So, let's leave Lafontaine to little French schoolchildren for now, and let's consider the fox for a bit: He's small. He's swift. He's cunning. He knows he can't fight off a dog or a barn cat. So he has to be creative. He has to be nimble. He has to be confident. The fox is a renegade. He's a guerilla fighter. He thinks his plan out, easily improvises when he has to, takes chances, and more often than not, he gets away with it.

Even when the farmer tries to keep the fox out of his henhouse or rabbit hutches, the fox figures out a way to get in there. If things get too tight, he moves on to the next farm. He's an opportunist, he's a survivor, and he's wicked clever.

Why? Because his life depends on it.

Now... given two foxes scoping out the same farm, one having just eaten a nice juicy chicken and the other being hungry... Which one do you think will come home with dinner later that day?

Okay... you never can tell. Fair enough. But I'd be willing to bet that the fat fox isn't going to take the kinds of chances his hungry counterpart will. Why? Because he doesn't have to. He's already eaten. He's comfortable. He doesn't have to put out today. (And that's where I'm going with this.)

All right, fine. I know. It's an overly simplistic way to look at the question... but I haven't really gotten to the meat of it yet. I'm only just scratching the surface here. This whole diatribe is about the first impression my mind conjured up when I asked (in a very broad way) what happens when small companies get BIG. Why do they often become (for the lack of a better term) 'corporate'? Why do they so often become watered-down versions of their old selves?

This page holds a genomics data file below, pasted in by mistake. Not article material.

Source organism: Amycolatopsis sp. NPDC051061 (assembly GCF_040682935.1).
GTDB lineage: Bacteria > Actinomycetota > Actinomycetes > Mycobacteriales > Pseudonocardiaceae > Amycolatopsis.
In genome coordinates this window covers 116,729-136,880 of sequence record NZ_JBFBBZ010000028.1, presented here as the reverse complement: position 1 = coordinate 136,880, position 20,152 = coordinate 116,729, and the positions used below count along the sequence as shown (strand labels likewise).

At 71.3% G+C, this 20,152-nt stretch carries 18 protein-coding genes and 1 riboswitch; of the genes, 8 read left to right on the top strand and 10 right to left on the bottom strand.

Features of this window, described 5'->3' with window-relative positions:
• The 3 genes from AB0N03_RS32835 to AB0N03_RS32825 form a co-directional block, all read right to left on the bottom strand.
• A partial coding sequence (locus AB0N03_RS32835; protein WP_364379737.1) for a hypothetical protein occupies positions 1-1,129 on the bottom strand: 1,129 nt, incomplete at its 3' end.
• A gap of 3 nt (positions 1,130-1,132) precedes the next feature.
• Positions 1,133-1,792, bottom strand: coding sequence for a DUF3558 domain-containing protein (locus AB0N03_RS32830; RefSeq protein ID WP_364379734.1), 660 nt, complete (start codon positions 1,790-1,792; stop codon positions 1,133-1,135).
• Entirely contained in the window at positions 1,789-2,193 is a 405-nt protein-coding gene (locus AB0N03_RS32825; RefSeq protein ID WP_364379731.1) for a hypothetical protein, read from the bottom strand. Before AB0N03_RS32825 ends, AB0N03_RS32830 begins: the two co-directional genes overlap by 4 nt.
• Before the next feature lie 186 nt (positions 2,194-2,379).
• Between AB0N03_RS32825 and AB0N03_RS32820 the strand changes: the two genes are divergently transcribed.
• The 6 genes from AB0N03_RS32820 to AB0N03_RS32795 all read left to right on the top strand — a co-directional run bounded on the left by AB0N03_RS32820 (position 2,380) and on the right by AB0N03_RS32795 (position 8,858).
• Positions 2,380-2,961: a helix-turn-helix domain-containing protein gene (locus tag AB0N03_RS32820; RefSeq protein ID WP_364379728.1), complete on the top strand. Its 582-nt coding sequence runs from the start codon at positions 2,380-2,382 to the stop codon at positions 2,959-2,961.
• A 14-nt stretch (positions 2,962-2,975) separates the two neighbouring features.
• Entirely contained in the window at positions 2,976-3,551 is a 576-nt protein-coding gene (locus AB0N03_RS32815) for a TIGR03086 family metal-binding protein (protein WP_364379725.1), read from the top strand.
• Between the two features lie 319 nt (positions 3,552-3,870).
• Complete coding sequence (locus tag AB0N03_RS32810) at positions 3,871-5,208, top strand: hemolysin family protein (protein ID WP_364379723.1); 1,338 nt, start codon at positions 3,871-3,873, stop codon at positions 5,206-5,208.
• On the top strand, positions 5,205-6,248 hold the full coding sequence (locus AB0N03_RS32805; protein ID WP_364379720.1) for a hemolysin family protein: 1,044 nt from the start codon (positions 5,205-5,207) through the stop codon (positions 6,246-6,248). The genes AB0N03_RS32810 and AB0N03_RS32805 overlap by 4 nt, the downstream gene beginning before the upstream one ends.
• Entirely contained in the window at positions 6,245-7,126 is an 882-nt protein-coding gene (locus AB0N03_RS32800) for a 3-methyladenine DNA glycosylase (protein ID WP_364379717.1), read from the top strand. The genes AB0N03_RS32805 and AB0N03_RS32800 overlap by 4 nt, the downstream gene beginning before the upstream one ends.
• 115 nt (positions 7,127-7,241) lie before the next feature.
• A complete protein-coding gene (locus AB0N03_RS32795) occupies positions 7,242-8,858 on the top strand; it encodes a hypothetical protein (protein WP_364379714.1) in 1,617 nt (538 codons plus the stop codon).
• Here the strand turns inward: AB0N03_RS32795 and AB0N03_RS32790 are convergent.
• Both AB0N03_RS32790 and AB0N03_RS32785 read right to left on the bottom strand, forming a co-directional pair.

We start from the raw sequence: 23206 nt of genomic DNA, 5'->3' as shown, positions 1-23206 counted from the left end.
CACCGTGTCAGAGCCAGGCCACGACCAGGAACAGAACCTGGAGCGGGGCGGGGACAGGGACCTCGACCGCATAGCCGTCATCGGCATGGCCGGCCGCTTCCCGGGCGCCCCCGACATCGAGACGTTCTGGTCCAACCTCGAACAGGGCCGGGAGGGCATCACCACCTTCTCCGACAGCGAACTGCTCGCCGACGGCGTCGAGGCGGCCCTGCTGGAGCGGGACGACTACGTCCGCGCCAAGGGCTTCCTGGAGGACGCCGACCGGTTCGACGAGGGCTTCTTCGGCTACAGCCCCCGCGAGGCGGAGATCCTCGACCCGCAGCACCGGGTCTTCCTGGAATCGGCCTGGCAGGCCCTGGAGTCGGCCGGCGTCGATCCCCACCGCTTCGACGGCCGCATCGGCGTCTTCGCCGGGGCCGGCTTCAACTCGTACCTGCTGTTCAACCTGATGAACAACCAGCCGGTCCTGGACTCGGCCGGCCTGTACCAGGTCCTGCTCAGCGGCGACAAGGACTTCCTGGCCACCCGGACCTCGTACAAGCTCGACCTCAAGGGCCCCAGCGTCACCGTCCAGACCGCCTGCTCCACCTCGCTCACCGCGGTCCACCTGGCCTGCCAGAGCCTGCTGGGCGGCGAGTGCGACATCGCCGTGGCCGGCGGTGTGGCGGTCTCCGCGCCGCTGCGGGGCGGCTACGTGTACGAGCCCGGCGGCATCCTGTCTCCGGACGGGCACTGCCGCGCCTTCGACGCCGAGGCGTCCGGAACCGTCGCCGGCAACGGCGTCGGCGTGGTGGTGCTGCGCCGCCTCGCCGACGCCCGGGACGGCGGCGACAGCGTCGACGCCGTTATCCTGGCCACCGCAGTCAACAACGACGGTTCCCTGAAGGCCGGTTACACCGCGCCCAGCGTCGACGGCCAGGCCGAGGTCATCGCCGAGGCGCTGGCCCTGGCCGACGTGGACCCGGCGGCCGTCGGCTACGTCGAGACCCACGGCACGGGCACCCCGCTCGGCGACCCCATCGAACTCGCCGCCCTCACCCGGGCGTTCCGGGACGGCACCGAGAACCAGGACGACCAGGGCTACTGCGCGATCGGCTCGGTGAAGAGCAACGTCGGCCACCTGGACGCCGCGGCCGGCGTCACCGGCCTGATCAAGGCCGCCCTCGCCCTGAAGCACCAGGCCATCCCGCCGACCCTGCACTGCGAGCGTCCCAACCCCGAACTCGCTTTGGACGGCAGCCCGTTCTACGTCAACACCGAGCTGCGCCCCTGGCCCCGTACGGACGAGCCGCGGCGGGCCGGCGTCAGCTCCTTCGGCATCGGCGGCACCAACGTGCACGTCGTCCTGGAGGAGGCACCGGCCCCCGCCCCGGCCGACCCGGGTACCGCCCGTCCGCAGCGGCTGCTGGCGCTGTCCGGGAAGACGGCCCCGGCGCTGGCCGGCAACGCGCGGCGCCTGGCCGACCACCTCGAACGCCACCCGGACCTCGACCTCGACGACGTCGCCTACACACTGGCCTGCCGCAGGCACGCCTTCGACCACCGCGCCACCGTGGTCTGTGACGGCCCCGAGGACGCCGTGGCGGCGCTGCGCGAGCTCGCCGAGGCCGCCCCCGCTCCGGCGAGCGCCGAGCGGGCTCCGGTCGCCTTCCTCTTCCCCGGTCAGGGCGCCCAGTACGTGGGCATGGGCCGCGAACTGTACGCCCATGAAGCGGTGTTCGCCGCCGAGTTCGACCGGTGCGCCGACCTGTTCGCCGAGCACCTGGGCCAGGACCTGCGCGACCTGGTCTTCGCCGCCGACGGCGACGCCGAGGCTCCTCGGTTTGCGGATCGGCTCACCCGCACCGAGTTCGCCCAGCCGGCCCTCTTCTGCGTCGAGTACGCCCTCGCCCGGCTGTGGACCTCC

(We'll get to other more specific aspects of what happens a little later.)

At its core, the motivation to drive business and innovation really boils down to necessity. Sure, you have other elements like vision, ego, greed, ambition, imagination, passion... and I'll get to those eventually (oh... deja-vu). But first, you have to recognize the importance of necessity. You do. Really. No joke.

If a business needs to be aggressive in order to survive, to grow, to overcome obstacles, then it will be aggressive. It will take more chances when it comes to creative and strategic direction. It will pay greater attention to detail on every project. It will treat its customers and clients with particular care. It will do what it has to to compete against the big dogs. It's a matter of survival. It's a matter of necessity. If it doesn't do this, it will become a statistic. Another failed business... or possibly worse: a mediocre one. So, okay. Aggressive. Nimble. Creative. Fearless. Confident. In complete control of its game.

And let me let you in on a little secret about the fox: he gets a kick out doing his thing. He loves it. It is his nature. (Remember that, boys and girls, because this topic WILL come up again.)

On the other hand, the big company with decades of growth and huge resources, the big brand name that people know by reputation before even doing business with them... well, for them, all is well. There's no need to take chances or push the envelope... or test the waters beyond their market's comfort zone. Any risk it takes, any change it makes to its current formula carries with it a serious risk. Something could flop. The balloon might get deflated. The brand could suffer a terrible blow. All it takes is one black eye. Definitely two. Why risk it when there's no need?